Tag Archive for: energy

Manchin and Sinema Hold the Key for Democrats: Respecting Regional Differences

Throughout the long and drawn-out negotiations over Joe Biden’s ambitious Build Back Better Act, two senators have emerged as punching bags for Democrats anxious to get the bill passed: Joe Manchin of West Virginia and Kyrsten Sinema of Arizona. The two moderates have been clear about their refusal to support the more ambitious items in the bill, and it’s brought them in for censure and even some online abuse from fellow Democrats, who believe that their cratering poll numbers need Build Back Better to help them survive the midterms.

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Powering Down the Developing World

The Covid-19 pandemic has been particularly cruel to the developing world, with Africa, Latin America, and South Asia all epicenters of high fatalities. But something worse may be on the way – this time not from viruses but good intentions, bolstered by often-unrealistic climate projections, which threaten to keep these countries in poverty for the foreseeable future.

Economically strong countries – China, above all – account for most of the world’s greenhouse-gas emissions. But increasingly, western powers, along with the World Bank, investment banks, development funds, and the huge nonprofit sector, are moving to block fossil-fuel projects that could lift large parts of the world out of energy poverty. Emissions and economic progress remain closely linked; in the last two decades, CO2 ­concentrations have been falling in all wealthy nations, though these reductions were offset by the outsourcing of manufacturing jobs to a resurgent China.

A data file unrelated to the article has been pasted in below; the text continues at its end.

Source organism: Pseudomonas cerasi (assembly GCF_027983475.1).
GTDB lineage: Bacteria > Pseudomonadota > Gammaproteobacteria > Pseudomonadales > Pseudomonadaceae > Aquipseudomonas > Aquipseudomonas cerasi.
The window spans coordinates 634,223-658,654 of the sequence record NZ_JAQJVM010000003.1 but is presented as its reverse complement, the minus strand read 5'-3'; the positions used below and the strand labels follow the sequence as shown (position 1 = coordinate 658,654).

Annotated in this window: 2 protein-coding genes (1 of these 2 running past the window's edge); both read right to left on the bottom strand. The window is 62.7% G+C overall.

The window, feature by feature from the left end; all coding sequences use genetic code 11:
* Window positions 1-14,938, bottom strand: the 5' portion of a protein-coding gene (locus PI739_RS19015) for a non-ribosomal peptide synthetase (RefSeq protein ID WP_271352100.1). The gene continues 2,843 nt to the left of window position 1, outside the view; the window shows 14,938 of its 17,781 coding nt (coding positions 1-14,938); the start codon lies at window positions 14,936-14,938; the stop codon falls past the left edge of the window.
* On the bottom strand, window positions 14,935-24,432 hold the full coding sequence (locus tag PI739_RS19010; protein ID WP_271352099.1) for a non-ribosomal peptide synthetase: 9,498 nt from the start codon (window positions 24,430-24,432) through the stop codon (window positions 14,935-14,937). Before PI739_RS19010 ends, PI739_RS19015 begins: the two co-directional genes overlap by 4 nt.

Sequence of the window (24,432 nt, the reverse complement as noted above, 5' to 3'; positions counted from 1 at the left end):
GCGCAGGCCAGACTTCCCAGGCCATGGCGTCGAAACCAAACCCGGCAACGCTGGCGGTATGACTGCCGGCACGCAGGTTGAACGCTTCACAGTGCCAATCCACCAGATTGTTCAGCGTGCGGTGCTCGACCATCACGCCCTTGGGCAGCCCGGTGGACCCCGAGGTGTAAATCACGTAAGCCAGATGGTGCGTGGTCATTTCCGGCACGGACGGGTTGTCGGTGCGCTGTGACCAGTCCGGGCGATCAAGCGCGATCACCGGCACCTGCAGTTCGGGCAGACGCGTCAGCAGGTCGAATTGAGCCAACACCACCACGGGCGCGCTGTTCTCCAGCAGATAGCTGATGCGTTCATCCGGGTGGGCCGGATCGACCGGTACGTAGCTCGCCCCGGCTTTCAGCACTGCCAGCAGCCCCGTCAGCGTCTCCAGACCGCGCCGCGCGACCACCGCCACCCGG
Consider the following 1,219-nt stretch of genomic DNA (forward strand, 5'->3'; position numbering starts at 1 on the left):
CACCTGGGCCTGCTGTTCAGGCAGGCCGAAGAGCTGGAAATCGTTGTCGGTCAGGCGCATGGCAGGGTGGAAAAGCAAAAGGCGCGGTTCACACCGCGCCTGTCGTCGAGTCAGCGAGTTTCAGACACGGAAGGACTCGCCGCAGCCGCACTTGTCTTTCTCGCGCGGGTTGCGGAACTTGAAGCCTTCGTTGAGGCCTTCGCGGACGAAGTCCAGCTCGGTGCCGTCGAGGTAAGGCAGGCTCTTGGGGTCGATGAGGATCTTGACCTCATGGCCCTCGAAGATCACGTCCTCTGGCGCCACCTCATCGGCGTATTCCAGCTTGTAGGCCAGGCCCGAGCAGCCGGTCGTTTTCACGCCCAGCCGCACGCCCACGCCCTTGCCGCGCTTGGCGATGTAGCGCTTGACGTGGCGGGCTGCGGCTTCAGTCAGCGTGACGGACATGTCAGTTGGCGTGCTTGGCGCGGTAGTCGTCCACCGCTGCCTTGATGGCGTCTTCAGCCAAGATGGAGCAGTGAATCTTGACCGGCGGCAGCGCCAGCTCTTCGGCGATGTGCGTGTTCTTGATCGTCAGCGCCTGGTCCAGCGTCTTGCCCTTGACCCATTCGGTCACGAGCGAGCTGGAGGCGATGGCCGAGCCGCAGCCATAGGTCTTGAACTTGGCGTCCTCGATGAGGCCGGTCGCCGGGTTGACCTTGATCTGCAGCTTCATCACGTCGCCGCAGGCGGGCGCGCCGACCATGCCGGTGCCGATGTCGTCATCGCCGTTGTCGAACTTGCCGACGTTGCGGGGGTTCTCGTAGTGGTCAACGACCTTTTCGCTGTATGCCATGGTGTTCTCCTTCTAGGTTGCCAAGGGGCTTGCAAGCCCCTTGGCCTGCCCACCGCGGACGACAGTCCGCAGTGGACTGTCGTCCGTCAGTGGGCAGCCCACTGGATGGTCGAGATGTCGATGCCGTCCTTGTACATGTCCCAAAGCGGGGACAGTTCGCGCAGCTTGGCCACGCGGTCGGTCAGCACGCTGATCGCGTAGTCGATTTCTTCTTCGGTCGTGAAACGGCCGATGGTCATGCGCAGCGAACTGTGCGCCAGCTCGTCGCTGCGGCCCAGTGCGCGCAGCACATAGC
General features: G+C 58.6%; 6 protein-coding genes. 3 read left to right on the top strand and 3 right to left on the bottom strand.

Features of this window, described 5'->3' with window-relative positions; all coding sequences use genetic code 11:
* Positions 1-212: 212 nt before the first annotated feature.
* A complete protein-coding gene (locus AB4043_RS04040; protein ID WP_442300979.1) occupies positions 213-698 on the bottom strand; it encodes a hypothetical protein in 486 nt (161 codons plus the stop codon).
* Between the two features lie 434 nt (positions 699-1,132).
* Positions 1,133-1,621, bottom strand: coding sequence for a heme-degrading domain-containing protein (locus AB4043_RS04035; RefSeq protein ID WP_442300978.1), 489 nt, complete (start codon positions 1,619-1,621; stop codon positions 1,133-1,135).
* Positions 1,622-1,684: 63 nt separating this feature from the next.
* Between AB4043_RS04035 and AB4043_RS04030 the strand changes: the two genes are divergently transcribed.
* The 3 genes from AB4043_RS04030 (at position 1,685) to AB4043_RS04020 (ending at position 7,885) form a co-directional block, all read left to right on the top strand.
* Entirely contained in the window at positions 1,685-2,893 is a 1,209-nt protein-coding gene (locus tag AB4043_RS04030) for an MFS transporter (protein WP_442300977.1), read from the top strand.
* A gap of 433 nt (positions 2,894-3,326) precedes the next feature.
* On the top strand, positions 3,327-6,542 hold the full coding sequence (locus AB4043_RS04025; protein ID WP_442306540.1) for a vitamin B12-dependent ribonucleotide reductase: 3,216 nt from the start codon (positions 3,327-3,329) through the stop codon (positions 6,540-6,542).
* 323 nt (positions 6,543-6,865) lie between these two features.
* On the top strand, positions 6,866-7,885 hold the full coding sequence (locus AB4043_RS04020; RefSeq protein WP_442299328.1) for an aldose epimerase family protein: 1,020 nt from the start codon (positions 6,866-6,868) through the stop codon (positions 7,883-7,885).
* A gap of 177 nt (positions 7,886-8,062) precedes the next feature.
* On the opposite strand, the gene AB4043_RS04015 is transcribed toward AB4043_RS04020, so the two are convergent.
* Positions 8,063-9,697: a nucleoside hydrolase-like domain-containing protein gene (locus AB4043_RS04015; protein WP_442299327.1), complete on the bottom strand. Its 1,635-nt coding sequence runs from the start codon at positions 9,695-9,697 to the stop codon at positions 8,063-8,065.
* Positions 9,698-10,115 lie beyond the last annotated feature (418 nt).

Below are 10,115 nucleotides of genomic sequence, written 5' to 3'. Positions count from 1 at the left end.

The still-developing countries’ misfortune has been to get to the economic table when the climate change movement has gained unprecedented power in the West, placing new roadblocks in their following the East Asian path of manufacturing-led growth. At the same time, concerns over loss of industrial and other fossil-fuel-related jobs have led to growing calls from the likes of Senate Majority Leader Charles Schumer and the European Commission to tax the carbon content of imports, threatening the anti-poverty strategies of India and other poorer countries  while also dimming the prospects of struggling middleweights like Russia, Turkey, and Ukraine.

These countries are not likely to agree with U.S. climate representative John Kerry’s notion that “no one is being asked for a sacrifice.” It’s all about which populations get hit hardest under green-ification. We can see previews already in places like California and in Germany, where green energy shortfalls produce higher prices, rising energy poverty, blackouts – and a growing dependency on less-green places, like the Intermountain West or Russia, for energy.